Judge Tara Naselow-Nahas
FY 2014 - 2019, Los Angeles Immigration Court
Judge Naselow-Nahas was appointed as an immigration judge in November 2009. Shereceived a bachelor of arts degree in 1989 from the University of California, Santa Barbara, anda juris doctorate in 1992 from Whittier School of Law. From 2004 to November 2009, JudgeNaselow-Nahas served as deputy chief counsel, ICE, DHS, in Los Angeles. From 2003 to 2004,she served as assistant chief counsel for ICE, and from 1995 to 2003, she served as an assistantchief counsel for the former INS. From 1992 to 1995, Judge Naselow-Nahas worked as ajudicial law clerk at the U.S. District Court in Los Angeles. From 1991 to 1992, she served as alaw clerk, summer associate, and judicial extern. Judge Naselow-Nahas is a member of the StateBar of California.
Deciding Asylum Cases
Figure 1: Percent of Asylum Matters Denied
Detailed data on Judge Naselow-Nahas decisions were examined for the period covering
fiscal years 2014 through 2019. During this period, Judge
Naselow-Nahas is recorded as deciding 1081 asylum claims on their merits. Of these,
she granted 74, gave no conditional grants, and denied 1007.
Converted to percentage terms, Naselow-Nahas denied 93.2 percent and granted (including
conditional grants) 6.8 percent. Figure 1 provides a comparison of Judge Naselow-Nahas's
denial rate fiscal year-by-year over this recent period.
Compared to Judge Naselow-Nahas's denial rate of 93.2 percent, nationally
during this same period, immigration court judges denied 63.1 percent
of asylum claims. In the Los Angeles Immigration Court where Judge Naselow-Nahas
was based, judges there denied asylum 70.8 percent of the time. See Figure 2.
Figure 2: Comparing Denial Rates (percents)
Judge Naselow-Nahas can also be ranked compared to each of the 456 individual immigration judges
serving during this period who rendered at least one hundred decisions in a city's immigration court. If judges were ranked
from 1 to 456 - where 1 represented the highest denial percent and 456
represented the lowest - Judge Naselow-Nahas here receives a rank of 56. That is 55
judges denied asylum at higher rates, and 400 denied asylum at the same
rate or less often. Ranks are tallied separately for each immigration court. Should a judge serve on more than one court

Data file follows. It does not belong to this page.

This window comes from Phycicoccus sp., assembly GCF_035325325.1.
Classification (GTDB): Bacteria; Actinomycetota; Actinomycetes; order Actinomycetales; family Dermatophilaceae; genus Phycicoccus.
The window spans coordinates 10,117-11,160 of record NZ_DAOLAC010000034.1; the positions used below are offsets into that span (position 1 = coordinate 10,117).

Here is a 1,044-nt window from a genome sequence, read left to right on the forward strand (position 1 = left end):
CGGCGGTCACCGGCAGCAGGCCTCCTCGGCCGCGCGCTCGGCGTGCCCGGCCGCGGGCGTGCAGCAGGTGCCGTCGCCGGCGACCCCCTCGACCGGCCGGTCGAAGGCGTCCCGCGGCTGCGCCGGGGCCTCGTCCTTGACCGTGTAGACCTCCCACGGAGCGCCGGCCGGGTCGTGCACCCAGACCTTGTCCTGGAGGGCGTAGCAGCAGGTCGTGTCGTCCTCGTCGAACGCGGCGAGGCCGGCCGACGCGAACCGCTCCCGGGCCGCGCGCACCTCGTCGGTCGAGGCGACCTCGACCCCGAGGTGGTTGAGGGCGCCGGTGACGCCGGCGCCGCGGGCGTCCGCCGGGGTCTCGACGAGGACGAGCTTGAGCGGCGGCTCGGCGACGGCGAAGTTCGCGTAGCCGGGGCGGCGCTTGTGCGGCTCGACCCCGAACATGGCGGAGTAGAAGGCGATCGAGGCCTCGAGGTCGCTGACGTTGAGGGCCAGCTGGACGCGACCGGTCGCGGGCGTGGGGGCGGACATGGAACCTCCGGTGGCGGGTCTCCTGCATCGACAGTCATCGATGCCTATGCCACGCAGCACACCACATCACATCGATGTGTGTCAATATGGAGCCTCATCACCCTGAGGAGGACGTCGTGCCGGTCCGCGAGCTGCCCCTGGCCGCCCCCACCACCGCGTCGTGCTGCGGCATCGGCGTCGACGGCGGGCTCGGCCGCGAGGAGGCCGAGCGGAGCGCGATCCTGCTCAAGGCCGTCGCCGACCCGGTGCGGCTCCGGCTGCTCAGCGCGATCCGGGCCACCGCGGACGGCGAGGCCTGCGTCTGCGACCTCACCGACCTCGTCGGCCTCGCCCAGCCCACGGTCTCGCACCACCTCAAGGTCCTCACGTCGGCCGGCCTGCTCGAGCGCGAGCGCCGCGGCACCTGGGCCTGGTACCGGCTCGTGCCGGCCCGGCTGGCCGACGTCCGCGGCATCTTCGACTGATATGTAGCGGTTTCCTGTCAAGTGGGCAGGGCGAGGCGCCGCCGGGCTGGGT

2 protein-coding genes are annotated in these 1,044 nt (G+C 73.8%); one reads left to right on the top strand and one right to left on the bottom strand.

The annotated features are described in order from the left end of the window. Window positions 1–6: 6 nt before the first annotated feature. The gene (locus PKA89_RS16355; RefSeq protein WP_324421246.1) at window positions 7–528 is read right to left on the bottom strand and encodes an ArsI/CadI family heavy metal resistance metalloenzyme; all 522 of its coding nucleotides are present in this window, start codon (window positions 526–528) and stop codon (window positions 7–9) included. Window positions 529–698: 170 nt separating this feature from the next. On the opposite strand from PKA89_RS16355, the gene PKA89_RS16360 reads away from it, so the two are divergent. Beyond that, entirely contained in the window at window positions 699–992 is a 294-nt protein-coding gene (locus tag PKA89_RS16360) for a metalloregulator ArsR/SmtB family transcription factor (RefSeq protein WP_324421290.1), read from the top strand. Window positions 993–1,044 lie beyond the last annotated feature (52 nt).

during this period, separate ranks would be assigned in any court that the judge rendered at least 100 asylum decisions in.
Why Do Denial Rates Vary Among Judges?
Denial rates reflect in part the differing composition of cases assigned to
different immigration judges. For example, being represented in court and the nationality
of the asylum seeker appear to often impact decision outcome. Decisions also appear to
reflect in part the personal perspective that the judge brings to the bench.
Figure 3: Asylum Seeker Had Representation
If an asylum seeker is not represented by an
attorney, almost all (89%) of them are denied asylum. In contrast, a
significantly higher proportion of represented asylum seekers are successful.
In the case of Judge Naselow-Nahas, 21.4% were not
represented by an attorney. See Figure 3. For the nation as a whole,
about 19% of asylum seekers are not represented.
Asylum seekers are a
diverse group. Over one hundred different nationalities had at least one hundred
individuals claiming asylum decided during this period. As might be expected,
immigration courts located in different parts of the country tend to have
proportionately larger shares from some countries than from others. And, given
the required legal grounds for a successful asylum claim, asylum seekers
from some nations tend to be more successful than others.
Figure 4: Asylum Decisions by Nationality
For Judge Naselow-Nahas, the largest group of asylum seekers appearing before her came
from El Salvador. Individuals from this nation made up 37.3 % of her caseload.
Other nationalities in descending order of frequency appearing before Judge Naselow-Nahas were:
Guatemala (20.4 %), Honduras (16%), Mexico (14%), China (4.3%).
See Figure 4.
In the nation as a whole during this same period, major nationalities of asylum
seekers, in descending order of frequency, were El Salvador (17.3%), China (13.5%), Honduras (13.3%), Guatemala (13.0%), Mexico (12.1%), India (3.8%), Haiti (2.1%), Nepal (1.6%), Cuba (1.2%), Eritrea (1.1%), Cameroon (1.1%), Bangladesh (1.0%), Ecuador (0.9%).